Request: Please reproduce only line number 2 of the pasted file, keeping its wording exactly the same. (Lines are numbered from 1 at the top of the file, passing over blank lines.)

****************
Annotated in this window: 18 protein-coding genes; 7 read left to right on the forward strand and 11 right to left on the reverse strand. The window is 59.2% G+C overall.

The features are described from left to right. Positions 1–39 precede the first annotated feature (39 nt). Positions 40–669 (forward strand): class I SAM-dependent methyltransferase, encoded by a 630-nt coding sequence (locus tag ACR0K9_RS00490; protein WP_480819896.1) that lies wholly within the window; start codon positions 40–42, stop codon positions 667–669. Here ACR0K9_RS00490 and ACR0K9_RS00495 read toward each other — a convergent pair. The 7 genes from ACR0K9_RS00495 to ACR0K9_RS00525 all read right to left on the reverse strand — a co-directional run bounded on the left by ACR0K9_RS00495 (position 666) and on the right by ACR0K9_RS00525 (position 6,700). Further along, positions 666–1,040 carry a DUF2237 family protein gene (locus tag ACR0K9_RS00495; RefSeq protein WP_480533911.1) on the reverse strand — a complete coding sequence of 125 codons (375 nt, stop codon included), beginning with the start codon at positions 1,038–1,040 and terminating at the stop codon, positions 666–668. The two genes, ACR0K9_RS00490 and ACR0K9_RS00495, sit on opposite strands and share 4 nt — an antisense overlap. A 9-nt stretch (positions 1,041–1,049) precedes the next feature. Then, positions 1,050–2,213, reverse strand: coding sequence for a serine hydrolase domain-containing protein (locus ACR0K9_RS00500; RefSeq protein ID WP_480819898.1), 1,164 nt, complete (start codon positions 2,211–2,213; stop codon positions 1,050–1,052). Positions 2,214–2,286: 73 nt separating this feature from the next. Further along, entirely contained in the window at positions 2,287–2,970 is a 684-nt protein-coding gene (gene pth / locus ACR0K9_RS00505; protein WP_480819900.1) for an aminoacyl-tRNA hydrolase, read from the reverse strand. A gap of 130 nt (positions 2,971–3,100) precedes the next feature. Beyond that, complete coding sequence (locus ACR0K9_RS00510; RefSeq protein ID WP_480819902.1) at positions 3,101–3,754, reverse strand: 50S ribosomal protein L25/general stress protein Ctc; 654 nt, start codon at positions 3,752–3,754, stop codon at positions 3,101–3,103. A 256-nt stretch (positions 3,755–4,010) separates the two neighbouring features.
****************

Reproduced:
The features are described from left to right. Positions 1–39 precede the first annotated feature (39 nt). Positions 40–669 (forward strand): class I SAM-dependent methyltransferase, encoded by a 630-nt coding sequence (locus tag ACR0K9_RS00490; protein WP_480819896.1) that lies wholly within the window; start codon positions 40–42, stop codon positions 667–669. Here ACR0K9_RS00490 and ACR0K9_RS00495 read toward each other — a convergent pair. The 7 genes from ACR0K9_RS00495 to ACR0K9_RS00525 all read right to left on the reverse strand — a co-directional run bounded on the left by ACR0K9_RS00495 (position 666) and on the right by ACR0K9_RS00525 (position 6,700). Further along, positions 666–1,040 carry a DUF2237 family protein gene (locus tag ACR0K9_RS00495; RefSeq protein WP_480533911.1) on the reverse strand — a complete coding sequence of 125 codons (375 nt, stop codon included), beginning with the start codon at positions 1,038–1,040 and terminating at the stop codon, positions 666–668. The two genes, ACR0K9_RS00490 and ACR0K9_RS00495, sit on opposite strands and share 4 nt — an antisense overlap. A 9-nt stretch (positions 1,041–1,049) precedes the next feature. Then, positions 1,050–2,213, reverse strand: coding sequence for a serine hydrolase domain-containing protein (locus ACR0K9_RS00500; RefSeq protein ID WP_480819898.1), 1,164 nt, complete (start codon positions 2,211–2,213; stop codon positions 1,050–1,052). Positions 2,214–2,286: 73 nt separating this feature from the next. Further along, entirely contained in the window at positions 2,287–2,970 is a 684-nt protein-coding gene (gene pth / locus ACR0K9_RS00505; protein WP_480819900.1) for an aminoacyl-tRNA hydrolase, read from the reverse strand. A gap of 130 nt (positions 2,971–3,100) precedes the next feature. Beyond that, complete coding sequence (locus ACR0K9_RS00510; RefSeq protein ID WP_480819902.1) at positions 3,101–3,754, reverse strand: 50S ribosomal protein L25/general stress protein Ctc; 654 nt, start codon at positions 3,752–3,754, stop codon at positions 3,101–3,103. A 256-nt stretch (positions 3,755–4,010) separates the two neighbouring features.